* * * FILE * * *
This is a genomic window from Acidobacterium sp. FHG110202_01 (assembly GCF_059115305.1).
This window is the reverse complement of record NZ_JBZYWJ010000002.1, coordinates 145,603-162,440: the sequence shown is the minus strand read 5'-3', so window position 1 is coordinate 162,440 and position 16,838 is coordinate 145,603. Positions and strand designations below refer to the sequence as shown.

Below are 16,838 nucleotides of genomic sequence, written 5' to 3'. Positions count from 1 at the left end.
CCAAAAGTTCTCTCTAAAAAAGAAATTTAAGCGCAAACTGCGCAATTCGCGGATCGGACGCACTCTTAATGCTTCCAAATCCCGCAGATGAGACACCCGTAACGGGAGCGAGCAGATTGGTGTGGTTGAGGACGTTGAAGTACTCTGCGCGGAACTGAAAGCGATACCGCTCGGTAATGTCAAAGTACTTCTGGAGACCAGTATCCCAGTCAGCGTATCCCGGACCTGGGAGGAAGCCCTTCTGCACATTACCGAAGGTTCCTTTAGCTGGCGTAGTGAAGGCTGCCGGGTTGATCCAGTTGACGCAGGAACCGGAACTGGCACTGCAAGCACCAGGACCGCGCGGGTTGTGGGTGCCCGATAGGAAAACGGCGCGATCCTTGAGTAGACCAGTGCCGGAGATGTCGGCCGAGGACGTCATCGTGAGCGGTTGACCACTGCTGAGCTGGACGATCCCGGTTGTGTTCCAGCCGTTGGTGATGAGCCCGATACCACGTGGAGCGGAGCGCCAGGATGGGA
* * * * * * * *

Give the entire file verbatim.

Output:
This is a genomic window from Acidobacterium sp. FHG110202_01 (assembly GCF_059115305.1).
This window is the reverse complement of record NZ_JBZYWJ010000002.1, coordinates 145,603-162,440: the sequence shown is the minus strand read 5'-3', so window position 1 is coordinate 162,440 and position 16,838 is coordinate 145,603. Positions and strand designations below refer to the sequence as shown.

Below are 16,838 nucleotides of genomic sequence, written 5' to 3'. Positions count from 1 at the left end.
CCAAAAGTTCTCTCTAAAAAAGAAATTTAAGCGCAAACTGCGCAATTCGCGGATCGGACGCACTCTTAATGCTTCCAAATCCCGCAGATGAGACACCCGTAACGGGAGCGAGCAGATTGGTGTGGTTGAGGACGTTGAAGTACTCTGCGCGGAACTGAAAGCGATACCGCTCGGTAATGTCAAAGTACTTCTGGAGACCAGTATCCCAGTCAGCGTATCCCGGACCTGGGAGGAAGCCCTTCTGCACATTACCGAAGGTTCCTTTAGCTGGCGTAGTGAAGGCTGCCGGGTTGATCCAGTTGACGCAGGAACCGGAACTGGCACTGCAAGCACCAGGACCGCGCGGGTTGTGGGTGCCCGATAGGAAAACGGCGCGATCCTTGAGTAGACCAGTGCCGGAGATGTCGGCCGAGGACGTCATCGTGAGCGGTTGACCACTGCTGAGCTGGACGATCCCGGTTGTGTTCCAGCCGTTGGTGATGAGCCCGATACCACGTGGAGCGGAGCGCCAGGATGGGA